54. Thanks for sharing! I do the same things you do and would love it if you would share the solutions you find out about. 🙂

  55. I think making the decision to change your parenting & seek out resources to help you with that is awesome and brave. I know we’re struggling in our house not to raise our voices, and it’s an ongoing challenge. Good for you!

  56. First – way to go! Asking for help with parenting is just about par with asking someone to teach you to use tampons. I mean, seriously, could it more personal?
    Surrounding yourself with people who can teach you USABLE skills and support you in your growth as a parent is such a gift to give yourself.

    My husband and I took the Mindful Parenting PDX classes ( and I highly, highly recommend them. You meet four times (at a WINE BAR in close-in NE Portland), talk with about 10 other couples, and learn hard and fast tools to use. We have learned little things to do and say to our kids (3.5 and 7), and the kids actually annoy us less and tattle less and fight less. And then I don’t have to scream “STOP DOING THAT!” at them…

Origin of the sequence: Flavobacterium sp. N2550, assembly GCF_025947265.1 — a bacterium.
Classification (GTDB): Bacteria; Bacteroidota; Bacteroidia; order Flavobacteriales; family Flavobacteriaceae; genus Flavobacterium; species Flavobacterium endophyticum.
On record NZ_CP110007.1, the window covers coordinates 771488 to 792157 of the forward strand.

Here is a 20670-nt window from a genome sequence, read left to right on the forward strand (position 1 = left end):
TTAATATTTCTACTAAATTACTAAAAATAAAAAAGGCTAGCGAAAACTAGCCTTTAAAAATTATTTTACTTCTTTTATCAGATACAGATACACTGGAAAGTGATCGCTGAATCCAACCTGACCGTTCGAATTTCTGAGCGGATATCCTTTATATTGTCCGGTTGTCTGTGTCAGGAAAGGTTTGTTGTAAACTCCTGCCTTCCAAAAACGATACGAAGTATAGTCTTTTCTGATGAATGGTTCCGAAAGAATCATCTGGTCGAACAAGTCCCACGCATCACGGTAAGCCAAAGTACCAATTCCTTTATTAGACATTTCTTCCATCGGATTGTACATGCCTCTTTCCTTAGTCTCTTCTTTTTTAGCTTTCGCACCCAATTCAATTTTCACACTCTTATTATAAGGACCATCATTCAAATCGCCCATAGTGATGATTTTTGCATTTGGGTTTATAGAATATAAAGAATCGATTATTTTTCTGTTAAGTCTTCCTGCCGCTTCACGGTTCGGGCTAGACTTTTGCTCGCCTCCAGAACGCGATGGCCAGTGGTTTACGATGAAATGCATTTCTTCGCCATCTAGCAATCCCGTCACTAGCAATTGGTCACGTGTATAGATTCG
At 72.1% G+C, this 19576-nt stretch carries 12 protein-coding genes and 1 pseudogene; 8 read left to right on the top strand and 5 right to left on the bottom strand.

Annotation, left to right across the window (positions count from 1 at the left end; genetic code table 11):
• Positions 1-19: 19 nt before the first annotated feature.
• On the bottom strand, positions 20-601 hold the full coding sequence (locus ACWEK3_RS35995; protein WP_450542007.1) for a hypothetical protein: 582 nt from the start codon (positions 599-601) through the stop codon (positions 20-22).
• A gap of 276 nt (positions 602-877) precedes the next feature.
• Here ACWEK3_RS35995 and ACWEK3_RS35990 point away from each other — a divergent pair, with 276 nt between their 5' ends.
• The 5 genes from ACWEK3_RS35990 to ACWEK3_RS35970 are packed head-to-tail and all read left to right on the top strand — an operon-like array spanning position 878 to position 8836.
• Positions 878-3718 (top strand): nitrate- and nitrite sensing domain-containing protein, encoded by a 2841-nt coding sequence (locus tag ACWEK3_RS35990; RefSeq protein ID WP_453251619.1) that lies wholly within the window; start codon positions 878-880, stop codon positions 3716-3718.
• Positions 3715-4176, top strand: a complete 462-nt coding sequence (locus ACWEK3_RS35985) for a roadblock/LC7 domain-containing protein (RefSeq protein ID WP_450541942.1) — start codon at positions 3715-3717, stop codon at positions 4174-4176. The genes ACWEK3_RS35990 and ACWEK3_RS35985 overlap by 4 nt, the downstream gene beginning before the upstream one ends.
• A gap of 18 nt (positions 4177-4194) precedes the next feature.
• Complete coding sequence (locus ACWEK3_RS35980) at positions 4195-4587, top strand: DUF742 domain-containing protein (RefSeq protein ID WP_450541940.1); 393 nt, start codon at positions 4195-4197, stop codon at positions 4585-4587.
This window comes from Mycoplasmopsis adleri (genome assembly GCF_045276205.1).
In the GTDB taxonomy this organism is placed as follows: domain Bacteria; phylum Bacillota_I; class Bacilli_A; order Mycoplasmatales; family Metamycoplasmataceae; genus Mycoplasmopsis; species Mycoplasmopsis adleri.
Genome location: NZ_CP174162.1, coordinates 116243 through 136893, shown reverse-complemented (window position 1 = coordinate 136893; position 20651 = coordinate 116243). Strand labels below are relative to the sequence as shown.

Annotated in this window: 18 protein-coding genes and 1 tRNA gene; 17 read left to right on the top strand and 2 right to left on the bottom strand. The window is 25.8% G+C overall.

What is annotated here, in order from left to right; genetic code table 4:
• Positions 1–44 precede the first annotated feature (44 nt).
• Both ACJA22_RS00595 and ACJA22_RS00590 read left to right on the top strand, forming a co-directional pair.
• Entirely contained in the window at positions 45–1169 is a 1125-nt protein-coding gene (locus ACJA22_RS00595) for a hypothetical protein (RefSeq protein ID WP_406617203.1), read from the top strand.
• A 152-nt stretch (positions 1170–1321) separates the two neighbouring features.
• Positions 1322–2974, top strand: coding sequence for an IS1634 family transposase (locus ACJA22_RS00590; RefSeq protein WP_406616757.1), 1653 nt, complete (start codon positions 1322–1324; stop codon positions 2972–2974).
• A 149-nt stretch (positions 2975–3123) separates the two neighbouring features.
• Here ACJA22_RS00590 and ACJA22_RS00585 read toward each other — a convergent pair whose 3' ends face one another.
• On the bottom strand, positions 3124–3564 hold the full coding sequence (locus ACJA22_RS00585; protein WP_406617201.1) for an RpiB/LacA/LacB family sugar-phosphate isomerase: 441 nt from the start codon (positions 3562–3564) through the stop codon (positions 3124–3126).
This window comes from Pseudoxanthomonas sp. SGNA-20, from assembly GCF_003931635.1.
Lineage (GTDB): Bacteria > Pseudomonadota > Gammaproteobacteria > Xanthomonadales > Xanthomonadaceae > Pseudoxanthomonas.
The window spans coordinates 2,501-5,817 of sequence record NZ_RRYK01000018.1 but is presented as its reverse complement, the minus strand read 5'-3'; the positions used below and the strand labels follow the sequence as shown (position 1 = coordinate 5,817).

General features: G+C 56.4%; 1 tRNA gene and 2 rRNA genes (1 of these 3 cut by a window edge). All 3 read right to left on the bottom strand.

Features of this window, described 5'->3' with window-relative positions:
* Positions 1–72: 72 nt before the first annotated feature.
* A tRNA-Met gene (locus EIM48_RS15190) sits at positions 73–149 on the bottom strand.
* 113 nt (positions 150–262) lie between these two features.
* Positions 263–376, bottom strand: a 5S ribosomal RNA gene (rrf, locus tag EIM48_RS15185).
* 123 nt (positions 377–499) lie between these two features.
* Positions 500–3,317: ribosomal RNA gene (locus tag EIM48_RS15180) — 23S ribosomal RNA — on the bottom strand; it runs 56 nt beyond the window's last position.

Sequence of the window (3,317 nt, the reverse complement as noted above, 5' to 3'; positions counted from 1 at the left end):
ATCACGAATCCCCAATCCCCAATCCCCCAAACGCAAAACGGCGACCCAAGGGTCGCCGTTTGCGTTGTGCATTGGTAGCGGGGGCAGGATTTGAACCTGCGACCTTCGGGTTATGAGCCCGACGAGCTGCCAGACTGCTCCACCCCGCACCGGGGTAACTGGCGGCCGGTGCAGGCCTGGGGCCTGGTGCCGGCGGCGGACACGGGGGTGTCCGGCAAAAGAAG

We’ve all had parenting moments we aren’t proud of. Getting to a place that you are proud of? Effing priceless. Hugs to you!

  57. Celebrate has made a world of difference for me!!! He goes through why kids do what they do and how to appropriately respond. I’m married to a short tempered douchebag so I use these skills constantly as I demonstrate self control for my kids. I refuse to be an angry, screamy person-celebrate calm helped me greatly with that.

  58. Thank you, bless you, love and hugs your way. We have got your back on this, and thanks for making us feel like we are not alone in yet another way.